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Voters will be asked to expand LA County Board of Supervisors to nine in November election

The expansion is among a list of proposed changes to the county's charter that would create an ethics commission, make chief executive an elected position.

Voters will be asked to expand LA County Board of Supervisors to nine in November election
Los Angeles County Supervisors (left to right) Janice Hahn, Hilda Solis, Lindsey Horvath, Kathryn Barger and Holly Mitchell. The five-member board could be expanded to nine if voters approve doing so in November. Photo courtesy of LA County Board of Supervisors.

Los Angeles County voters will be asked to approve an overhaul of county governance in November that could include the creation of an elected county executive position and the expansion of the powerful county board of supervisors from five seats to nine. 

Supervisors voted 3-0 Tuesday morning to ask county counsel to draft the proposed charter amendment that will go before millions of county voters when they head to the polls for the Nov. 5 election that will also decide the next President of the United States. 

Supervisors Holly Mitchell and Kathryn Barger abstained from the vote. 

If voters approve the charter change, the board would expand to nine seats after the next national Census in 2030 with the first election of its new members coming in 2032. A total of seven supervisor seats would be up for election that year. 

Expanding the board has been seen as an equity issue by some members who have pointed to the current five-member board whose members represent about two million people each. LA County is the largest jurisdiction in the world and has a large disparity between other large cities and counties and their elected official-to-resident ratio. 

For example, New York City (8.3 million people) has 51 council members across its five bureaus with each representing about 163,000 people. Supervisors and members of the public said Tuesday that creating more seats would help diversify the board, keep members more responsive to their communities and ensure better policy outcomes. 

Jason Ruiz has been on strike from the Long Beach Post since March 21, yet he’s still covering city hall without pay. Thank him for his reporting.

“We always get criticized for working too slowly and not being able to work fast and furious to fix those problems,” Supervisor Hilda Solis said of county issues, adding that this proposal could make the board more reflective of the communities they represent and bring more voices to the table. 

The 3-0 vote will start the process of placing the issue on the November ballot despite the disagreements on display Tuesday between supervisors. Supervisor Lindsey Horvath, who authored the motion along with Supervisor Janice Hahn, said the board shouldn’t let “perfect be the enemy of good.”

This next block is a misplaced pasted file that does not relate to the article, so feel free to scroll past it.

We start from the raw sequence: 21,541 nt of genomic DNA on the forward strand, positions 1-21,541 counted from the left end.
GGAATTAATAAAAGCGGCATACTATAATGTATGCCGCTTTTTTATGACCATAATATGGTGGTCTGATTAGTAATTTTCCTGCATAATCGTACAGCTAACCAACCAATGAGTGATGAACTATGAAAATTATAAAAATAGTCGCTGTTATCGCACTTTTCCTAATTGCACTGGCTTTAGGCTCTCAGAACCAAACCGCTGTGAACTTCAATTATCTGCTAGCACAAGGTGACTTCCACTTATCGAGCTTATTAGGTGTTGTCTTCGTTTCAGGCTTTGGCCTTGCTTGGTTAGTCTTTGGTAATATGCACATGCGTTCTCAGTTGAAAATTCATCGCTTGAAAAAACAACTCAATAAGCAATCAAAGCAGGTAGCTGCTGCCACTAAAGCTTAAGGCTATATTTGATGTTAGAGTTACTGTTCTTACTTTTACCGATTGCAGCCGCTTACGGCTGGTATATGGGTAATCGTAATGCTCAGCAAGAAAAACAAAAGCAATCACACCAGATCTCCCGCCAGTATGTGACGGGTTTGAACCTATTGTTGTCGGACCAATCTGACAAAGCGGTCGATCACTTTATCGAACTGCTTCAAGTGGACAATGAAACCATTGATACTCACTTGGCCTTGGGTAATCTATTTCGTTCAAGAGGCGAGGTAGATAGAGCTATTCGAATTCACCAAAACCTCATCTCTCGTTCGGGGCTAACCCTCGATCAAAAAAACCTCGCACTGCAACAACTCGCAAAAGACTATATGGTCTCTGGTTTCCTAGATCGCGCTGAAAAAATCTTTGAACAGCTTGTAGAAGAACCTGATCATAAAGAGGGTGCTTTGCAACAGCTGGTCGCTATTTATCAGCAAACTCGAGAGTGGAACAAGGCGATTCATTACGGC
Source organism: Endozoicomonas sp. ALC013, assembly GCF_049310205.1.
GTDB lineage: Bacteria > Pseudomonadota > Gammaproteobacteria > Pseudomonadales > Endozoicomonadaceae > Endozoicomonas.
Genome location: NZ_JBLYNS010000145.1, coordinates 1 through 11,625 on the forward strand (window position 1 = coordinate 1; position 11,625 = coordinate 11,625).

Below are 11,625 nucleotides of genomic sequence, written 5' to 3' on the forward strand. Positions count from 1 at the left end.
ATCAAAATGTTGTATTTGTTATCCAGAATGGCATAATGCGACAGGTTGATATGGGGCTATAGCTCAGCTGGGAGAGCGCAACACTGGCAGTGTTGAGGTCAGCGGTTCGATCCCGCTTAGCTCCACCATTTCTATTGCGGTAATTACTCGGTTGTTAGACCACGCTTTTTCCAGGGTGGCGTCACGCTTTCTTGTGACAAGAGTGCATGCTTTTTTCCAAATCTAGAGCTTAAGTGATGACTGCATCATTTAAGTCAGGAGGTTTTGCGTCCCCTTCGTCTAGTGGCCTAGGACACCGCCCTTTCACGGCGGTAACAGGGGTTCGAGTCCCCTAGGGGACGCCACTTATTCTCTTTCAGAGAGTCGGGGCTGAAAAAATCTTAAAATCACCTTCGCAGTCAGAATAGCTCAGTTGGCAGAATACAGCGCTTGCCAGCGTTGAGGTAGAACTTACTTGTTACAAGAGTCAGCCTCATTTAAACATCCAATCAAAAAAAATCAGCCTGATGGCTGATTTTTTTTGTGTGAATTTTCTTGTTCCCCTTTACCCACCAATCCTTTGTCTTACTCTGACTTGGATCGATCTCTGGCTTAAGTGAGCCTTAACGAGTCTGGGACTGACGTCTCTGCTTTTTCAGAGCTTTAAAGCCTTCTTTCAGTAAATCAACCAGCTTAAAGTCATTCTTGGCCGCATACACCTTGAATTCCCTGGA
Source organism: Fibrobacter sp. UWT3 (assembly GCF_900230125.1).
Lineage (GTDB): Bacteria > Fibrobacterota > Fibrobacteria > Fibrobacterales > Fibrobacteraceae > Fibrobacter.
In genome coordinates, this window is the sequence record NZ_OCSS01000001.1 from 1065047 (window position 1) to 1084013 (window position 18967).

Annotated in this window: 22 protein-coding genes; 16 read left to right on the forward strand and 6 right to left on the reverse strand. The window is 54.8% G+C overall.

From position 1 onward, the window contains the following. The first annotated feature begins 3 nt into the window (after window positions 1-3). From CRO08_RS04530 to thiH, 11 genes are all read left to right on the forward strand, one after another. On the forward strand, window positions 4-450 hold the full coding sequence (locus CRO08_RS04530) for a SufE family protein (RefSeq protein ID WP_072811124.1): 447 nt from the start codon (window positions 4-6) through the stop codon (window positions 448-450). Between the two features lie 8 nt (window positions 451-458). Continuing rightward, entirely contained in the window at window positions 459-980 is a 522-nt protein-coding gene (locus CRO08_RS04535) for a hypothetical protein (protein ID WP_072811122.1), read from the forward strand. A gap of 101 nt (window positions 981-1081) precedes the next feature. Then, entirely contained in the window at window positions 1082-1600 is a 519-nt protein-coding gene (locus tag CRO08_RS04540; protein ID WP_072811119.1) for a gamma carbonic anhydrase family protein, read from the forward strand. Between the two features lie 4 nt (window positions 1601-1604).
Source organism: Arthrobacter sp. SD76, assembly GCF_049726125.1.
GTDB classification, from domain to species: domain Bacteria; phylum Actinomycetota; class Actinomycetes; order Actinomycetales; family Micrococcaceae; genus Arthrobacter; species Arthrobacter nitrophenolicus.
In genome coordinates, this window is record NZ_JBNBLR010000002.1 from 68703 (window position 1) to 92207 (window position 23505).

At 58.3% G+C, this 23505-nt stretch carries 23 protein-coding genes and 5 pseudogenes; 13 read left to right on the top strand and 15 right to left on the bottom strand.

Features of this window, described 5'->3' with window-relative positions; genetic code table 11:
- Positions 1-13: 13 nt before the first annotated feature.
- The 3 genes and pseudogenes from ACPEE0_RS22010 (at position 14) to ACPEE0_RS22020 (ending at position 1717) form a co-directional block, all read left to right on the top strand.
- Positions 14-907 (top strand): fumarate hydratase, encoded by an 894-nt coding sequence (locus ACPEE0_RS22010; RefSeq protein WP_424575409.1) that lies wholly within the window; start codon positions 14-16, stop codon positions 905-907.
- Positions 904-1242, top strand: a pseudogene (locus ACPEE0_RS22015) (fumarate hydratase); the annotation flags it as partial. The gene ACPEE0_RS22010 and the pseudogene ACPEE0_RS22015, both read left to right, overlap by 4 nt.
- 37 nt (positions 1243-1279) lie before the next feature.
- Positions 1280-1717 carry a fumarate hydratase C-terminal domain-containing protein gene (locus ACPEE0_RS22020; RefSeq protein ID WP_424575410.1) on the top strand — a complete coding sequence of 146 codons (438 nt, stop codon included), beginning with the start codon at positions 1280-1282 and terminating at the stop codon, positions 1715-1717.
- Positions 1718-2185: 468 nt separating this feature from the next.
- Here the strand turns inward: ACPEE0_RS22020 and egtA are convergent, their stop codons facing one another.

Some supervisors questioned whether the charter amendment was needed to implement some of the changes meant to increase transparency like the creation of an ethics commission or requiring issues the board will vote on to be posted for at least five days to allow the public more time to weigh in on them.

Pointing to critical media coverage leading up to the vote, Barger said that the onus was on the board to make big decisions and work through the bureaucracy that has slowed important votes. 

“The lack of getting anything done is on us because on any given Tuesday, we can make things happen,” Barger said. “That to me is not going to be solved by a ballot measure.”

Barger questioned whether some of the transparency elements were being added to the ballot measure to help sell voters on the proposal that will also increase the size of county government, something voters have rejected multiple times in the past. 

Mitchell raised concerns about how much nearly doubling supervisor and supervisor staff payrolls would affect the county’s budget. County officials said if the measure passes the funding for those positions could come from cost savings from eliminating other positions across the county. 

“I just don’t see how it’s cost-neutral and I’m uncomfortable if that’s how it’s going to be presented to the voting public,” Mitchell said.

It’s not the first time the board has asked the public to approve an expansion to nine seats. The last time the question appeared on a ballot was in 2000 and voters shot down that proposed expansion with over 64% of county voters opposing the change.

This time, the charter change would also create several new positions like a county legislative analyst, who would be tasked with providing nonpartisan policy analysis for the board, a county ethics commission that could investigate misconduct by county officials. 

It would also make the county executive position an elected office with four-year terms with the new position acting like a mayor for the county and while carrying out many of the duties that the chief executive currently does. 

For a full list of the proposed changes that LA County voters will be asked to vote on in November click here

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